Poland to put German Patriot missiles near border with Ukraine

Berlin offered Warsaw the Patriot missile to help secure its airspace after a stray missile crashed in Poland last week, according to Germany's defense minister.

 People wave Polish and Ukrainian flags during a demonstration in solidarity with Ukraine in Warsaw, Poland February 20, 2022. (photo credit: Jacek Marczewski/Agencja Wyborcza.pl via REUTERS)
People wave Polish and Ukrainian flags during a demonstration in solidarity with Ukraine in Warsaw, Poland February 20, 2022.
(photo credit: Jacek Marczewski/Agencja Wyborcza.pl via REUTERS)

NATO allies Poland and Germany have agreed to deploy additional Patriot missile launchers near the Polish border with Ukraine following an offer from Berlin, Poland's defense minister said on Monday.

"The German Defence Minister confirmed her willingness to deploy the Patriot launcher at the border with Ukraine," Mariusz Blaszczak wrote on Twitter.

"The version of the system remains to be determined, as does how quickly they will reach us and how long they will be stationed."

Berlin offered Warsaw the Patriot missile defense system to help secure its airspace after a stray missile crashed in Poland last week, Defense Minister Christine Lambrecht told a newspaper on Sunday.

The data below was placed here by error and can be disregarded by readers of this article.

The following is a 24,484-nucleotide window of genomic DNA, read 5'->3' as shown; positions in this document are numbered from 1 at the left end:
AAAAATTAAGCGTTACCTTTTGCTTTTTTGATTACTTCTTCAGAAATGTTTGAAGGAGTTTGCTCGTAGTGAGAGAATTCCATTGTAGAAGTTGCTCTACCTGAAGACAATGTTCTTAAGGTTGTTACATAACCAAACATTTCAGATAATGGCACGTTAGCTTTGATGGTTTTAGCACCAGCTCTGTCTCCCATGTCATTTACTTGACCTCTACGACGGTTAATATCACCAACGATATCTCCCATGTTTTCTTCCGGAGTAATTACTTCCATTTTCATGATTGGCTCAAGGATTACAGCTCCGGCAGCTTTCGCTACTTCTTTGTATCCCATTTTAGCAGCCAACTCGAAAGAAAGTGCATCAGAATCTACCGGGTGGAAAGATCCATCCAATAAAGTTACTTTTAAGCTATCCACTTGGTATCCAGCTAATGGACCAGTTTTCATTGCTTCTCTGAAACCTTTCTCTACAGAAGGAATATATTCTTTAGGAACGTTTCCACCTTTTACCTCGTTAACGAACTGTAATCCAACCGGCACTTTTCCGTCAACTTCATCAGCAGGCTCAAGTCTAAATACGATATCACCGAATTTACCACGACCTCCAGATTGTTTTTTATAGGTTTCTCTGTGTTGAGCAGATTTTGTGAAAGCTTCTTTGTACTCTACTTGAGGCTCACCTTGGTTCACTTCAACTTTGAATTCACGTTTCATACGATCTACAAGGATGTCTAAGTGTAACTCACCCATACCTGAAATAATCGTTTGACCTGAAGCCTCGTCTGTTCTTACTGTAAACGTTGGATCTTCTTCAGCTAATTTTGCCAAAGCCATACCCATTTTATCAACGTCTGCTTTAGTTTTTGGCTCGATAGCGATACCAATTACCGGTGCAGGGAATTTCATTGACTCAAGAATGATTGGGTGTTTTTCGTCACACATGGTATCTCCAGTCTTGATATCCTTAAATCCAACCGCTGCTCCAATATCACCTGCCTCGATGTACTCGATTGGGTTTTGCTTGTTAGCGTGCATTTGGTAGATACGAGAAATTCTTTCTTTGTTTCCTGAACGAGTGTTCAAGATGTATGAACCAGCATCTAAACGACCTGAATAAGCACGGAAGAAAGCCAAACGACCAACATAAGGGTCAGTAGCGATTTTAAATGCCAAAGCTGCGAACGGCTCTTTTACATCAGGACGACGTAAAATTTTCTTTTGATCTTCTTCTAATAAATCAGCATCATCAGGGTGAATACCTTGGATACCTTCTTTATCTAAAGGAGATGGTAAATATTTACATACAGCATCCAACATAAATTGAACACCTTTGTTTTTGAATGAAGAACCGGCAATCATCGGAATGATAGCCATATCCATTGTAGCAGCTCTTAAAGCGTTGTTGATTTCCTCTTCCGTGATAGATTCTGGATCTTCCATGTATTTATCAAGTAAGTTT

An unexploded missile is seen amid Ukraine-Russia conflict in Kramatorsk, Ukraine, in this handout picture released March 9, 2022. (credit: Press service of the National Guard of Ukraine/Handout via REUTERS) An unexploded missile is seen amid Ukraine-Russia conflict in Kramatorsk, Ukraine, in this handout picture released March 9, 2022. (credit: Press service of the National Guard of Ukraine/Handout via REUTERS)

The German government had already said it would offer its eastern neighbor further help in air policing with German Eurofighters after the incident, which initially raised fears that the war in Ukraine could spill across the border.

The missile that hit Poland

The missile that hit Poland last week, killing two people, appeared to have been fired accidentally by Ukraine's air defenses rather than to have been a Russian strike, NATO Chief Jens Stoltenberg has said.

Ground-based air defense systems such as Raytheon's RTX.N Patriot are built to intercept incoming missiles.